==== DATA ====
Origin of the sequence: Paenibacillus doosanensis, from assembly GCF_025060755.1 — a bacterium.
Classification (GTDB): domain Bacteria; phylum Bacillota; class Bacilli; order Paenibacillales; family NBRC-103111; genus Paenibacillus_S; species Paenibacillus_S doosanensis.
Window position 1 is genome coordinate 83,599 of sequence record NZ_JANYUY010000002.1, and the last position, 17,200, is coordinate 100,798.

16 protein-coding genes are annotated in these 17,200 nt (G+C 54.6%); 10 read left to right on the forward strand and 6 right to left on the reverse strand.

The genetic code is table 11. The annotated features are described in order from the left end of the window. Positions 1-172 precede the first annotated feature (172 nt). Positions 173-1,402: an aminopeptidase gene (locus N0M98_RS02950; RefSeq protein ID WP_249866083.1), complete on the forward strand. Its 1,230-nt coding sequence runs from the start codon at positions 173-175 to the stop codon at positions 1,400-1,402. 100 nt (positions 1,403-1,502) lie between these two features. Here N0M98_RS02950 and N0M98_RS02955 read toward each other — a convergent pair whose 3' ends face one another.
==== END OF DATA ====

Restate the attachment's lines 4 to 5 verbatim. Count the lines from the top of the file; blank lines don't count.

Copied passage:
16 protein-coding genes are annotated in these 17,200 nt (G+C 54.6%); 10 read left to right on the forward strand and 6 right to left on the reverse strand.

The genetic code is table 11. The annotated features are described in order from the left end of the window. Positions 1-172 precede the first annotated feature (172 nt). Positions 173-1,402: an aminopeptidase gene (locus N0M98_RS02950; RefSeq protein ID WP_249866083.1), complete on the forward strand. Its 1,230-nt coding sequence runs from the start codon at positions 173-175 to the stop codon at positions 1,400-1,402. 100 nt (positions 1,403-1,502) lie between these two features. Here N0M98_RS02950 and N0M98_RS02955 read toward each other — a convergent pair whose 3' ends face one another.